Football loves its conventional wisdom as much as any other endeavour. For a long time, there was this belief that semifinals were necessarily tight, tactical affairs, particularly in Europe.
I'm not sure if it was ever based on anything other than anecdotal evidence or observation bias, but the thinking went something like this: The away team would be conservative because the first leg was really only the first half of a match lasting 180 minutes, and the home team would be terrified of conceding that "all-important away goal" (another trope).
Whatever the case, this Champions League season was different. And it's not just about the number of goals scored -- 20 over four semifinal games -- but rather the way the ties unfolded.
Nobody parked the bus. Everybody spent most of their 180 minutes either playing on the front foot or trying to win the ball back so they could attack. When teams took the lead, it didn't seem to occur to them to manage the advantage in the traditional way: making the pitch big by spreading the passes around, controlling the tempo, dropping the team's centre of gravity so as to suck them forward and create space behind. And when they tried, they often came up short.
Most of all, these four games were marked by mistakes. Plenty of them.
You had tactical ones, like Roma's absurd high line against Liverpool's roadrunners, which turned Federico Fazio and Juan Jesus into twin Wile E. Coyotes, or Real Madrid's pigheaded insistence upon trying to play through the Bayern press each and every time.
You had technical ones; too many to count, so let's just name those who made the most egregious missteps on the defensive end (one per team, to be equal): Radja Nainggolan, Sergio Ramos, Dejan Lovren and Sven Ulreich.
That is a ton. And we might have had even more if not for some distinctly disjointed refereeing, from unseen handballs to -- for me anyway -- the biggest blown call of all: Ramos' bodycheck that sent Robert Lewandowski flying.
Expect think pieces about the "lost art of defending" in 3, 2, 1, but perhaps it's a little bit simpler than that and, maybe, drawing massive conclusions based on four matches is premature.
There are plenty of other reasons for what we saw. These four teams might have reached the final four, but there's a reason three of them are third in their respective leagues and the fourth, Bayern, have a 24-point lead at the top and haven't really had to break a sweat too often since February.
These are imperfect entities; three of them simply do not suffocate opponents and kill games consistently, while Bayern, which probably could, have elected to spend the past three months chopping and changing personnel, losing chemistry and edge in the process.
All of that leads to mistakes, and so too does in-house philosophy.
Jurgen Klopp -- by choice -- is an attacking manager. So is Zinedine Zidane, though perhaps less by choice. Jupp Heynckes, who knew he was retiring (again) at the end of the campaign, restored Bayern to the Guardiola Era mindset: two wingers and a centre-forward, plus James Rodriguez and Thomas Muller.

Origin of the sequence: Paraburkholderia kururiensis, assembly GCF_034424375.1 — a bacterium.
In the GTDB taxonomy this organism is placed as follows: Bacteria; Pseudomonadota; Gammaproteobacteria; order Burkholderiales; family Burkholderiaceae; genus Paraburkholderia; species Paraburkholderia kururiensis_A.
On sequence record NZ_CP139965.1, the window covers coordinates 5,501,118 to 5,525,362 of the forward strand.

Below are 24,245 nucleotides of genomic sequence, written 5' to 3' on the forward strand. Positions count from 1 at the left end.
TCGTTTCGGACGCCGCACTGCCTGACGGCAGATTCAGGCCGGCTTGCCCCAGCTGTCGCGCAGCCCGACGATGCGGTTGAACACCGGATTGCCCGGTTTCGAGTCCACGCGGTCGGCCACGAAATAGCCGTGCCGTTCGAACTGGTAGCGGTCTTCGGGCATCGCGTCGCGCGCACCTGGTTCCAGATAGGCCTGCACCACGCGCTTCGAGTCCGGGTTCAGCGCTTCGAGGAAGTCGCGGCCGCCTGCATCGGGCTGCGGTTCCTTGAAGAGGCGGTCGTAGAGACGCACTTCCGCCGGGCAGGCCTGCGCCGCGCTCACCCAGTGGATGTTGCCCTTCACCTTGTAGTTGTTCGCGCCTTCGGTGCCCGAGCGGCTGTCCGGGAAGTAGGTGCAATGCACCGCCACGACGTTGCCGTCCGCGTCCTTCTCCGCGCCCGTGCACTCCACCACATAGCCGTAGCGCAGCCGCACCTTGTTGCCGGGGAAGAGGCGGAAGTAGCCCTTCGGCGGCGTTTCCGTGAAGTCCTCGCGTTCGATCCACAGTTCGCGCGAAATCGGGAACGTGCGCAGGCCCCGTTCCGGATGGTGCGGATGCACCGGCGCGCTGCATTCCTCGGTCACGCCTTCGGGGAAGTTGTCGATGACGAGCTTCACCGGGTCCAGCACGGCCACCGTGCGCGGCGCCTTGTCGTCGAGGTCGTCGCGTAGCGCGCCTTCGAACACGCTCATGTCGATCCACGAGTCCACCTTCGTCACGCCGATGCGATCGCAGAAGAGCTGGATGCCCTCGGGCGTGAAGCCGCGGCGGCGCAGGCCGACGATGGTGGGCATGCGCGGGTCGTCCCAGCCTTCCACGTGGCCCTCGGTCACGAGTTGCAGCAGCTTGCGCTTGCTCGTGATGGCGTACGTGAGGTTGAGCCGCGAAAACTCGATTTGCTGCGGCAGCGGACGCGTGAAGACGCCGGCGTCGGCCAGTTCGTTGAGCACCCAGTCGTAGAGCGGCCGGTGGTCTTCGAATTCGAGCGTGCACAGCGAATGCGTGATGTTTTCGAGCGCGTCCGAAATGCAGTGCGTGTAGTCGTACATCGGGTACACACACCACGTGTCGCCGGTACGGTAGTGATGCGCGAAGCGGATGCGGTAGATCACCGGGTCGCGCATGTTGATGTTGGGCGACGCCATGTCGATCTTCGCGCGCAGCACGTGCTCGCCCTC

And Eusebio Di Francesco, while perhaps not as obsessively attack-oriented, is nevertheless one of the most daring, roll-of-the-dice coaches out there, a manager whose style adheres to the Kenny Rogers credo: "Every hand's a winner/And every hand's a loser/ And the best that you can hope for/ Is to die in your sleep."
Press high up the pitch and you force mistakes while exposing your defence; it's as simple as that. There's always a trade-off in football. These teams can beat you in different ways, but what really gees them up is luring opponents into areas where they can hunt the ball down and then, with one or two passes, shoot on goal.
It's true that, broadly speaking, there are more teams across Europe looking to play attacking football and defending higher up the pitch. But there are also some who view it differently. Replace these four semifinalists with, say, Juventus, Atletico Madrid, Manchester United and Borussia Monchengladbach, and maybe our experience would have been distinctly different despite the fact that, as a group, these four aren't far worse than the other four (and some might say they're even better).
In fact, that probably also explains the lost art of defending narrative. Sure, there aren't many Paolo Maldinis around, but there weren't too many when he was in his prime, either. Defending is a whole lot easier when you're 30 yards away from your goalkeeper, your full-backs are actual defenders and not recycled wingers, there are two holding midfielders protecting you and you don't have a bunch of wild-eyed forwards hunting you down every time you have possession.
Throw in the fact that every defensive error is scrutinized like never before and you can see why defenders so often are treated like cannon fodder. (Not to mention that the good things they do often involve the sort of stuff that doesn't make for good highlights.)
Put all this together and maybe these semifinals weren't the chaos that they appeared. In fact, unless you're a Bayern or Roma fan -- in which case you're wondering what might have been and how you didn't overcome far-from-unbeatable opponents -- you probably enjoyed these games.
There were gross mistakes -- yes, from referees, too -- but there were also moments of wonderful skill and two ties that remained in doubt until the very end (OK, in Roma's case, the last five seconds, but still).
Mistakes are part of the game, and error-strewed ties do not mean the sky is falling. More likely, they're a one-off. And a welcome, fun one at that.